ATF tries to block Fast and Furious book

BIV

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Apr 22, 2002
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ATF tries to block Fast and Furious whistle-blower from publishing book

The ATF agent who blew the whistle on Operation Fast and Furious has been denied permission to write a book on the botched anti-gun trafficking sting "because it would have a negative impact on morale," according to the very agency responsible for the scandal.

After first trying to stop the operation internally, ATF Agent John Dodson went to Congress and eventually the media following the death of Border Patrol Agent Brian Terry in December 2010. Two guns found at the murder scene were sold through the ATF operation.

Dodson's book, titled "The Unarmed Truth," provides the first inside account of how the federal government permitted and helped sell some 2,000 guns to Mexican drug cartels, despite evidence the guns killed innocent people.

Dodson, who is working with publisher Simon & Schuster, submitted his manuscript to the department for review, per federal rules. However, it was denied.

Greg Serres, an ATF ethics official, told Dodson that any of his supervisors at any level could disapprove outside employment "for any reason."

Serres letter said: "This would have a negative impact on morale in the Phoenix Field Division and would have a detremental effect [sic] on our relationships with DEA and FBI."

The national office of the American Civil Liberties Association is representing Dodson as he fights the decision. ACLU attorney Lee Rowland says the agency's restriction is overly broad.

Rather than provide a specific objection which would allow for a line-by-line redaction, ATF used a policy that "grants supervisors the discretion to censor critical speech simply because it annoys or embarrasses the ATF," Rowland wrote in a letter delivered Monday.

"Given the national importance of both the Fast and Furious operation and ATF practices more broadly, ATF faces an extremely high burden in demonstrating that its interests outweigh Agent Dodson's right to speak -- and the public's right to hear -- his views about Operation Fast and Furious," she explained.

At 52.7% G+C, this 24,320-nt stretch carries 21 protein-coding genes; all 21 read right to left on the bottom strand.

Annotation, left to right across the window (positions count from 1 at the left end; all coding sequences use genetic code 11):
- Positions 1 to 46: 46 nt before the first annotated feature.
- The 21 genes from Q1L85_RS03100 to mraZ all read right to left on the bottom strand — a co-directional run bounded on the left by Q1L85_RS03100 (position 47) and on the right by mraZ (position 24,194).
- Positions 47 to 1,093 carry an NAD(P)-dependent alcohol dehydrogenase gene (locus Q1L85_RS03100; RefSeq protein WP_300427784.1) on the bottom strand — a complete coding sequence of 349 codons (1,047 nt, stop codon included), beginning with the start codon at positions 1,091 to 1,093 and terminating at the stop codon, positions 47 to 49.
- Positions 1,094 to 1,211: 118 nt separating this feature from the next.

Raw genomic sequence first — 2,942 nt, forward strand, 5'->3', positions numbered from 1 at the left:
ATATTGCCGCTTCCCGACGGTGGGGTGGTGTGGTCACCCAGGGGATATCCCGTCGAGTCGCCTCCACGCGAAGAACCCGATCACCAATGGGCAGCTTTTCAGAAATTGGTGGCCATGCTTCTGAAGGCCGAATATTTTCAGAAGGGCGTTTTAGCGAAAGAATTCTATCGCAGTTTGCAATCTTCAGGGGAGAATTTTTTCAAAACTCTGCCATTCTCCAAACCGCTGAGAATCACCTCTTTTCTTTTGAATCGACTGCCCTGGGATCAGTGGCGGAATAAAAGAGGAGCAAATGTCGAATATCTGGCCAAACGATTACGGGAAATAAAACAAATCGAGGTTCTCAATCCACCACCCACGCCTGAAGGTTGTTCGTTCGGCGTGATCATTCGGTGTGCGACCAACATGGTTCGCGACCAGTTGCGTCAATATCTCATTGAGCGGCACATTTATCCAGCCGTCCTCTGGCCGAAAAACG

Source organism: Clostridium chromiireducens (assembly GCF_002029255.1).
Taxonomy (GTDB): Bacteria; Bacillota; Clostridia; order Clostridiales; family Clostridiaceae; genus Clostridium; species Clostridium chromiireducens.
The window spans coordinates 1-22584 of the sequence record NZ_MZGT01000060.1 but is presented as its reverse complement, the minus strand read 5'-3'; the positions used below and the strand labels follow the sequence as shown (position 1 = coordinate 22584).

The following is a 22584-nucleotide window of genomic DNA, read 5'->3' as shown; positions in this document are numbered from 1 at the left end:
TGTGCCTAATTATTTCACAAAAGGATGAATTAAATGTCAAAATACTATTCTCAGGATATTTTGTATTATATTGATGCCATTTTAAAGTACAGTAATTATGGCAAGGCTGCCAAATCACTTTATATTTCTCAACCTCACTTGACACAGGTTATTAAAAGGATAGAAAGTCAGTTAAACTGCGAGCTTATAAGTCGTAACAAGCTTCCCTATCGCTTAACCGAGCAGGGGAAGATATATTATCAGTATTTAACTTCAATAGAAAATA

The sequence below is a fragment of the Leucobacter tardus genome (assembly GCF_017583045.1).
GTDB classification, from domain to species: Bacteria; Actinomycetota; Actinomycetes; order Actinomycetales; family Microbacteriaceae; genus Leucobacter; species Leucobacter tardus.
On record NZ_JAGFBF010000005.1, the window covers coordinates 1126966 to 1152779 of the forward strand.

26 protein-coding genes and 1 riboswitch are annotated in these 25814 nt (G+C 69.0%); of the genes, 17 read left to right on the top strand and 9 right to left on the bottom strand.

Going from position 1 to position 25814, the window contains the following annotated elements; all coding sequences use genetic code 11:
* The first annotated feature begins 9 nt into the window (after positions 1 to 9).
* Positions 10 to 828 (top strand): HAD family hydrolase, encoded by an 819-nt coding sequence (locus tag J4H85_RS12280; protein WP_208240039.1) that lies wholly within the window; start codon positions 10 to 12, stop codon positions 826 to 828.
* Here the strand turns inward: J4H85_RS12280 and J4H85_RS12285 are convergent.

First Amendment rights are especially strong when the speech affected deals with public policy, Rowland said, requiring the government to meet a very high bar. Precisely because Dodson's views differ dramatically from those of his supervisors, his "thoughts and opinions" should not be censored, Rowland said.

Fox News legal analyst Lis Wiehl said the federal code prohibiting employees from outside compensation from speeches and writing could pose a significant problem for Dodson.

"He is still an agent with the ATF and the ATF has very strict restrictions," Wiehl said. "You can't receive compensation for outside employment, including writing a book, without permission."

On the other hand, Wiehl said, the ATF may have overplayed its hand by saying it can deny publication "for any reason."

"What kind of hubris is that when a whistle-blower wants to go on public record -- the First Amendment says he should be able to go forward," she said. "The ATF created their own embarrassment, maybe its own negligence -- that agent Dodson had the courage to reveal. And now he is being punished for that."

The ACLU argues ATF rules are "constitutionally inadequate (and result) in impermissible censorship of the speech of a public employee."

Dodson says "The Unarmed Truth" will come out in January, with or without the ATF's permission.
http://www.foxnews.com/politics/201...-furious-whistle-blower-from-publishing-book/
 

Creasy Bear

gorgeousness and gorgeousity made flesh
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#2
Kirk is disappoint. Was counting on for fap material.
 

THE FEZ MAN

as a matter of fact i dont have 5$
Aug 23, 2002
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#3
Fuck the atf
 

Ego

The Only Thing Bigger Than My Head
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#6
I shall support this author. Been looking for some new reading material.
 

steve500

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#7
Can he quit the ATF, then sell the book?

Also, someone needs to look up the Streisand effect.
 

Ego

The Only Thing Bigger Than My Head
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#8
Can he quit the ATF, then sell the book?
Better idea. Sell the book to the publisher outright, and have them attach a pseudonym to it.
 
Dec 8, 2004
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#9
Can he quit the ATF, then sell the book?